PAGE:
With coronavirus lockdowns pummelling fuel demand in India, Fitch Ratings expects the marketing and refining volume of state-owned oil firms to fall by more than 15 per cent in the current fiscal year before a gradual recovery in 2021-22. "Pent-up demand and the upcoming festival season may support fuel sales in 3QFY21 (October-December), but a sustainable recovery would be subject to risks from the continuing spread of the coronavirus hindering mobility and economic activity," Fitch said in a note.
India's fuel demand recovered sharply in June from April before slowing due to the reimposition of restrictions in certain cities because of coronavirus and flooding in some regions. Fitch expects gross refining margins (GRMs) to remain under pressure from weak product demand and crack spreads in the near term until the global economy recovers significantly from the coronavirus crisis.
"We expect the FY21 marketing margins of oil marketing companies (OMCs) to widen from FY20, driven by exceptionally high margins in 1QFY21 when the fall in crude oil prices was not fully passed on to consumers and prices rose to partly cover investments to comply with new emission standards," it said.
It expected marketing margins to normalise from FY22 to below the FY21 level, but remain higher than that of FY20. "The government may require OMCs to cut marketing margins to keep retail fuel prices affordable if crude oil prices continue to rise," it said. "However, state interference in fuel prices, if any, will have a bearing on its plans to divest Bharat Petroleum Corp Ltd (BPCL), which we believe will limit any drastic steps."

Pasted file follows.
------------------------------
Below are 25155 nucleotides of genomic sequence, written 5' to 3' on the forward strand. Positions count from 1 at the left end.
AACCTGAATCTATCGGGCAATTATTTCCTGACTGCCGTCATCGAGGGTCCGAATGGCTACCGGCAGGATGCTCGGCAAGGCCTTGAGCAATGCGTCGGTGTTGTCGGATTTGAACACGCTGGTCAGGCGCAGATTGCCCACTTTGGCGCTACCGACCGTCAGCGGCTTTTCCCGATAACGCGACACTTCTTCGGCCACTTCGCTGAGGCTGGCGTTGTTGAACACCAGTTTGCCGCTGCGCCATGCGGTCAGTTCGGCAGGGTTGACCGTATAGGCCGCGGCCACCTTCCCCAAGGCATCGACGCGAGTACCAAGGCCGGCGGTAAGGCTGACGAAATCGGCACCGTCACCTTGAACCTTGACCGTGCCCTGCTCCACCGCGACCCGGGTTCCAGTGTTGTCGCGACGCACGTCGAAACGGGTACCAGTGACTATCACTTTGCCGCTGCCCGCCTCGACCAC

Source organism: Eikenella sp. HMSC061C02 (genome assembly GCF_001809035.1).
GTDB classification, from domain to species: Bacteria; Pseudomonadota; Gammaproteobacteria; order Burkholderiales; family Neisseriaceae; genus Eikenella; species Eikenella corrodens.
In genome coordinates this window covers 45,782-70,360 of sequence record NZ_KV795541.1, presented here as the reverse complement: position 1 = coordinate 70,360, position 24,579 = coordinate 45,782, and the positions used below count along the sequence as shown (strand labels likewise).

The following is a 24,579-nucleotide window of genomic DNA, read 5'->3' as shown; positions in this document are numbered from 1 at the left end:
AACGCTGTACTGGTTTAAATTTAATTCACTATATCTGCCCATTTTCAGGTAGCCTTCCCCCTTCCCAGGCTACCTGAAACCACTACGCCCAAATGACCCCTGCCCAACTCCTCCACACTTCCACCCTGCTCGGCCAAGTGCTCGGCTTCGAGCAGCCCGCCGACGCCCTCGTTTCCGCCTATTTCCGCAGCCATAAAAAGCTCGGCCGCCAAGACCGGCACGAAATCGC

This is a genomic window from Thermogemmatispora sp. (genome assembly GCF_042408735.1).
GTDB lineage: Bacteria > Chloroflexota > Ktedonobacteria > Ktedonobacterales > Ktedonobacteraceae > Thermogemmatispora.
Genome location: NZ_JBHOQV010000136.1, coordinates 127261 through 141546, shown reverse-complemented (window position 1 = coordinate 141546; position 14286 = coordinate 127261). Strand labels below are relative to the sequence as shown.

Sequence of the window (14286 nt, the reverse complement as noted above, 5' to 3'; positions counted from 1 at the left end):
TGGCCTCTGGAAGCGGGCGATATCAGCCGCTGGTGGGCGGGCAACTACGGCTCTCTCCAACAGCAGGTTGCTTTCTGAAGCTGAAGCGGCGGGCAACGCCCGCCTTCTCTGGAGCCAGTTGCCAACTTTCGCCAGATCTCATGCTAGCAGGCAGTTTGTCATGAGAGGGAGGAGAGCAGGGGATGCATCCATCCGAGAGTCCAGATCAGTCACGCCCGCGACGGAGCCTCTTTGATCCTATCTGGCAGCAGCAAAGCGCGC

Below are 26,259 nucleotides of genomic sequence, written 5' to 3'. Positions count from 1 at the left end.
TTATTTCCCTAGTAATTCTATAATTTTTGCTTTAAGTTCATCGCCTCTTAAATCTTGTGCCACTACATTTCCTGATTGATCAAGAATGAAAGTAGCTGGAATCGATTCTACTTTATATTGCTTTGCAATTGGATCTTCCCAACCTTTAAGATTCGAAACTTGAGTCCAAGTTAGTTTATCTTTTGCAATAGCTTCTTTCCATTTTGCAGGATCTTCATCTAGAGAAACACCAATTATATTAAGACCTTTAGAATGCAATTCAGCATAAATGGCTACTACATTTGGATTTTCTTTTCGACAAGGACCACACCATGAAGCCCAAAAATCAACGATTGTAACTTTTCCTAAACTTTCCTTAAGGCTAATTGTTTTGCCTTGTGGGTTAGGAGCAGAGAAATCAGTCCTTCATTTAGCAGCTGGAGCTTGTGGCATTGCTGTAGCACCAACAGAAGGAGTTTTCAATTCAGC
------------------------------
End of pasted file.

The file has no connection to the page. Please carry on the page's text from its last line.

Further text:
GRMs of BPCL, Indian Oil Corp (IOC), Hindustan Petroleum Corp Ltd (HPCL) and Reliance Industries Ltd fell sharply in April-June due to weak industry conditions and inventory losses. "The FY21 profitability of upstream oil and gas companies like Oil India Ltd and Oil and Natural Gas Corp is likely to weaken on lower oil and gas prices and muted production growth, mitigated by a fall in oil price-linked statutory levies," Fitch said.
The rating agency expected OMCs to defer and potentially re-evaluate the feasibility of large new refining projects in light of the uncertain industry outlook, while investments in marketing infrastructure would continue. "However, upstream oil and gas companies may have less flexibility to cut capex due to mandated timelines for the completion of exploration work at oil blocks and India's energy deficit," it added.